- Help the kids count backwards with the ten red apples printable book.
- Discuss apple colors with the I see apples printable book.
- The Halloween emergent reader touches on some of the costumes they see when trick-or-treating.
- Let your students discuss their favorite parts of the holiday with the I see Halloween emergent reader.
- The pumpkin life cycle printable book is great practice for your little pumpkin scientists.
- Work on math skills during your next apple theme with the apple counting book.
- The spider counting book is a not-so-scary addition to a unit on arachnids.
Non-Seasonal Emergent Readers for Kids
Here are my printable books that don’t quite fit into a seasonal category. You can use them any time of the year or as part of some of your thematic units.
- The dinosaur emergent reader is a favorite with dino-loving kids!
- Use the all about me printable book at the beginning of the year, or as part of an all about me theme.
- The my 5 senses printable book is a great extension of your next five senses unit.
- Discuss important local careers with the community helpers printable book.
Printable Text for Homemade Books
In addition to all the simple printable books I’ve shared above, I also have printable text you can use to make more in-depth books with the kids. Some of these are class books, while others are readers kids make by combining printable text with their art.
- Make turkey tracks art with your students, and then turn that art into a fantastic class book about turkeys hiding.
- Encourage the kids to make some fun monster art with the colorful monsters book.
- Set up an apple tasting for the children. Then make a class book about everyone’s favorite apples.
- Kick off the holiday season with a Christmas 5 senses book that has the kids engage each of their senses along the way!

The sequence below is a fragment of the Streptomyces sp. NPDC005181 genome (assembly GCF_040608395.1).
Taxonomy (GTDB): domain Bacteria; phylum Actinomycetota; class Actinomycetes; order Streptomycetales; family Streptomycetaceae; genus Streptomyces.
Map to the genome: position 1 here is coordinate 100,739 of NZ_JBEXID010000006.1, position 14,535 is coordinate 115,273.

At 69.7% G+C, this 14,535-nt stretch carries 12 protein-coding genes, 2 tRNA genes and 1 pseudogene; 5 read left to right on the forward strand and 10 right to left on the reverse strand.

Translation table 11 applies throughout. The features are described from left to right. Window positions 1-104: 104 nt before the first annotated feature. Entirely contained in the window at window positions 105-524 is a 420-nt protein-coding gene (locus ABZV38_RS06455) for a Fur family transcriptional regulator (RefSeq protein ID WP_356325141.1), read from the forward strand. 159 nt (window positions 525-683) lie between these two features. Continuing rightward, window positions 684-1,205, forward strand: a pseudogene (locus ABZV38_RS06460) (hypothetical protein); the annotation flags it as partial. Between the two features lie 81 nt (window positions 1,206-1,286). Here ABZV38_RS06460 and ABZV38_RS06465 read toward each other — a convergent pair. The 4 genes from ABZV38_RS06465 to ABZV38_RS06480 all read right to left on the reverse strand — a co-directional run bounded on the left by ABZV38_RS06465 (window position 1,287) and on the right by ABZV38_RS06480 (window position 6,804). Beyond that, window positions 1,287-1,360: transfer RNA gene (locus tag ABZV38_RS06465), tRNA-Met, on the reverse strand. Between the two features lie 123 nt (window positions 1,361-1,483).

- Merge the kids’ farm animal art with printed words for the on the farm book.
- Create a book of world structures with these free printable block building cards.
- Use these printable nursery rhymes to make a simple nursery rhyme journal for your students.
- Make an “If I Were a Leprechaun” class book as part of your St. Patrick’s Day activities for preschoolers and kindergartners.
- Turn these preschool sign-in sheets into a class sign-in book.
Now, the big question is . . . which of these printable books are you going to use with your students first?
What Do Kids Learn with Printable Books?
I mentioned earlier that children can learn A LOT with printable emergent readers and homemade books. In case you were wondering, I wasn’t exaggerating that at all! Here is a list of some of the concepts kids practice with printable emergent readers:
- Basic book knowledge (front and back of the book)
- Directionality (we read left to right, top to bottom)
- Concept of word
- High frequency words
- Letter-sound correspondence
- Context cues
- One-to-one correspondence
- Life cycles
And that list is by no means an exhaustive one. You can use homemade easy readers to teach an almost endless amount of early learning concepts. And the kids can use those same books to practice what they’re learning.
How to Prep the Printable Books
Start off by grabbing all of the materials you’ll need to prepare the emergent readers. Here’s what I usually use (I may get commissions for purchases made through links in this post):
And that’s about it! Of course, you might also want to grab other supplies in case you want to prep the books in a different way. Here are some ideas:
- Scissors (or paper cutter)
- Binder rings
- Hole punch
Once you have the supplies, it’s time to fold the emergent readers. Even though I try to include directions in all of the individual posts, I’ll touch on it here, too. I design most of my printable mini books to be printed, folded, and stapled. This way you don’t have to hunt down the scissors. But of course, if you’d rather just cut the pages in half and then staple them you can!
Here’s a short video that shows how to fold the little books:
And once you’ve got them printed, folded, and staples, you’re ready to go! Now decide which of the readers you and the kids are going to try next. Be sure to let me know what the children think about the mini books.